Wednesday, December 06, 2006

Facts or Factoids?

United States v. Arturo Orozco-Vasquez, No. 05-3920 (December 5, 2006): Mr. Orozco-Vasquez received a sentence of 120 months, well above his calculated guidelines range of 63 to 73 months. Although the opinion is less than clear, it appears that the district court’s explanation for this substantial variance was Mr. Vasquez’ criminal record, his membership in a gang, and his involvement in uncharged drug crimes. Apparently, none of these factors affected the calculation of the guidelines.

As framed by the Court, the appeal centered around the lack of support for factual findings made by the district court. In approving this sentence, the Court has emphasized or created a distinction that could have validity in some instances, but can create much mischief if not properly employed. Here is the key passage:

. . . not every fact-based statement a judge makes at sentencing is a "factual finding." Much of what a judge says in imposing and explaining a sentence consists of observations and assessments that form the basis of the judge’s consideration of the § 3553(a) sentencing factors. Sentencing post-Booker requires the sentencing judge to properly calculate the advisory guidelines range in the same manner as before Booker and then to make a discretionary decision whether to sentence the defendant within the advisory range or outside it in light of the very broadly stated sentencing factors set forth in § 3553(a). . . . The second step is an evaluative process by which the judge considers the particular statutory factors that inform the sentence he has decided to impose. We have held that the "duty to consider the statutory factors is not a duty to make findings." . . . Judicial observations about such factors . . . are not "facts" requiring "findings,"as when the judge calculates the guidelines range. As we have noted, only where a particular fact is contested and "decisive to the choice of sentence" must there be explicit fact-finding to support the judge’s exercise of sentencing discretion.

It is undoubtedly true that, for example, a defendant’s potential to be rehabilitated is a question that is not entirely factual. But does this obvious truth mean that the judge can be irrational in making conclusions about subsidiary findings that are for the most part factual? Consider two of the "findings" that were the subject of this appeal.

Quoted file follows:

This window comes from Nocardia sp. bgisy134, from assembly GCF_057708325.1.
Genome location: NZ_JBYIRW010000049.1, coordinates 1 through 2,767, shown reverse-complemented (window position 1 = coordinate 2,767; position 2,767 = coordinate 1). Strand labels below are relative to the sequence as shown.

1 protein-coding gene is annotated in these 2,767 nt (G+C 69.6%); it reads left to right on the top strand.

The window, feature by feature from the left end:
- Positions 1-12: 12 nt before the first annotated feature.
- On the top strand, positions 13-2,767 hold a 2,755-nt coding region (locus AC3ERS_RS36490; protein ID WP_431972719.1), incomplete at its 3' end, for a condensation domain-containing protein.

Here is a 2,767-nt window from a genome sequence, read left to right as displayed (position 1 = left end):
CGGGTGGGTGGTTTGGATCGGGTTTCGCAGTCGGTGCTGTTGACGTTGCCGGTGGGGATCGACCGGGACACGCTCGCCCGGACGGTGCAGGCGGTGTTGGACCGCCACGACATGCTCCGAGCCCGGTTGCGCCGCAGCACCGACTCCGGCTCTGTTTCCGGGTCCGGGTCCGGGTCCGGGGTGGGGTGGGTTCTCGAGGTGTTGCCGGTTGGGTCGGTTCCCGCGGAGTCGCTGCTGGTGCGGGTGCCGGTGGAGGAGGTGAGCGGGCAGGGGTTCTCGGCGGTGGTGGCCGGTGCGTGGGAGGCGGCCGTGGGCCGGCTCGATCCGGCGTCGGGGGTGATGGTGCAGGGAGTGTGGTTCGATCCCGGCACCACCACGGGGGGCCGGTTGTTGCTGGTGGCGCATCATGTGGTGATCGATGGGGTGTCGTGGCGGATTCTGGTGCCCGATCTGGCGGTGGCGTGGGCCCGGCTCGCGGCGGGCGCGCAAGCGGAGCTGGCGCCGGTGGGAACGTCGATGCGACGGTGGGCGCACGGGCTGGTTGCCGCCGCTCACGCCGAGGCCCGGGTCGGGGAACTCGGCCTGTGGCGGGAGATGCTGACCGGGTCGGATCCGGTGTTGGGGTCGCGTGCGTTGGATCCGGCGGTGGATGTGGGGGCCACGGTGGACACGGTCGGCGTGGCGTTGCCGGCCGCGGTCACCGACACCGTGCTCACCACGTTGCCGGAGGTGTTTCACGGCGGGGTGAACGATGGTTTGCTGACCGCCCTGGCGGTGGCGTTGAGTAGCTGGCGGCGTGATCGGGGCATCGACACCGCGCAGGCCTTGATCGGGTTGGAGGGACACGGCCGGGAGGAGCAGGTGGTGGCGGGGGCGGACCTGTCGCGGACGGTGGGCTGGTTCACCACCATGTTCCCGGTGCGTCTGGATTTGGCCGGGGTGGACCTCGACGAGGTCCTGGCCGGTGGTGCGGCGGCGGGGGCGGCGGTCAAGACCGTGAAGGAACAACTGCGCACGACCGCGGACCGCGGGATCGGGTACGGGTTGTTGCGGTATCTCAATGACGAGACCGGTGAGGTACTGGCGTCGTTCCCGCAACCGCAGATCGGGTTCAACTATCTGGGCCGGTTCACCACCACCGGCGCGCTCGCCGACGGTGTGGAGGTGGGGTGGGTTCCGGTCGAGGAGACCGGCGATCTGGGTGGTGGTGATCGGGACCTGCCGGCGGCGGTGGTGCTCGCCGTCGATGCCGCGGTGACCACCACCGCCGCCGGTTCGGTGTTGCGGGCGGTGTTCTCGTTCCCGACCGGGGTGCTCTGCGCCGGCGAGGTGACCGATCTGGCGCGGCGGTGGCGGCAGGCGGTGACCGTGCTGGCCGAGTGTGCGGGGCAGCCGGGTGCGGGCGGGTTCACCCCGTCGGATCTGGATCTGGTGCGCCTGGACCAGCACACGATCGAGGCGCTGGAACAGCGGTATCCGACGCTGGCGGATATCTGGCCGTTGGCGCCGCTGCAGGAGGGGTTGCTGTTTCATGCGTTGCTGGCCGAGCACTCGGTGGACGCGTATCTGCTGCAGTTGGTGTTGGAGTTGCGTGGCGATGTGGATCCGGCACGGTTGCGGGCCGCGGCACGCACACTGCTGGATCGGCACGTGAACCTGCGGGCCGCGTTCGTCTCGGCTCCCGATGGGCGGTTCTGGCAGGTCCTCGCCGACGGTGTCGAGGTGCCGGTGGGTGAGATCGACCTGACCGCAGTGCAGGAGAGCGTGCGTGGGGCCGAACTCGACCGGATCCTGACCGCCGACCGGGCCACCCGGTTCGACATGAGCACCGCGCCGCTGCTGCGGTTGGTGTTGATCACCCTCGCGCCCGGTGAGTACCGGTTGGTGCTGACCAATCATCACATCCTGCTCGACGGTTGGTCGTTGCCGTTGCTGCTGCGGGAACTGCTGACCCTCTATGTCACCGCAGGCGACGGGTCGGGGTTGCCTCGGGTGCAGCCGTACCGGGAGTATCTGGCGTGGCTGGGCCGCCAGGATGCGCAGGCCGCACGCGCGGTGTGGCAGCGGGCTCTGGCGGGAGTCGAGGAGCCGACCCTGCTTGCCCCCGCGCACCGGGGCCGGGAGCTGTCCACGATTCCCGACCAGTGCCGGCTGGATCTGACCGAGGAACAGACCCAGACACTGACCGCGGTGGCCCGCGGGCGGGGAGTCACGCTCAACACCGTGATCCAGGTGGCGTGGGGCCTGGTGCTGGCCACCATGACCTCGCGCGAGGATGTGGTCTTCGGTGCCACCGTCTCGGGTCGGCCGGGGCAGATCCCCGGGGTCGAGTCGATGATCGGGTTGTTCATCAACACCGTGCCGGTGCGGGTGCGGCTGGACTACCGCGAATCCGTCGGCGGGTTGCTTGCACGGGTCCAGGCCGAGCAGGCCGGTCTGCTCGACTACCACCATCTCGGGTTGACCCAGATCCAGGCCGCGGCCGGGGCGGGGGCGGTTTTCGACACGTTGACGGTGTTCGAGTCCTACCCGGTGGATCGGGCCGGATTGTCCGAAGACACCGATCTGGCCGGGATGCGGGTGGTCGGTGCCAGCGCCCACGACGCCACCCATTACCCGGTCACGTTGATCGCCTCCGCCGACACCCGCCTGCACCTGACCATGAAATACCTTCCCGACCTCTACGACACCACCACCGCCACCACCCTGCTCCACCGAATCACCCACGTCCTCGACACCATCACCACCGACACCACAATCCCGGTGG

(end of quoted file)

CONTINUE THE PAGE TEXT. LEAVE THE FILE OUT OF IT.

The district judge made a finding that, based on language Mr. Orozco, had used in a wiretapped conversation, he was a repeat drug dealer. The government presented an affidavit from one of its "experts," who opined that "possibly" or "probably" drug code words appeared in the conversation. Whether this sort of affidavit satisfies even the low preponderance standard became irrelevant because, as declared by the Seventh Circuit, the judge’s finding that Mr. Orozco used drug code words was not a "factual finding." A hunch that someone is a bigger drug dealer than is revealed by the evidence is a basis for enhancing a sentence, even though there are not enough facts to jack up the defendant’s relevant conduct.

Likewise, the district judge found that Mr. Orozco was a gang member, relying, in part, on his being shot in the head. Mr. Orozco said he had been shot by a car thief. The district judge thought the shooting was the result of a gang dispute. Once again, the Seventh Circuit thought the district judge’s take on this incident "was not a factual finding." Since this conclusion was not a factual finding, there was no requirement that the judge base it on anything other than surmise, intuition, or worse.

Of course, this framework should also apply to cases in which the government appeals a downward variance.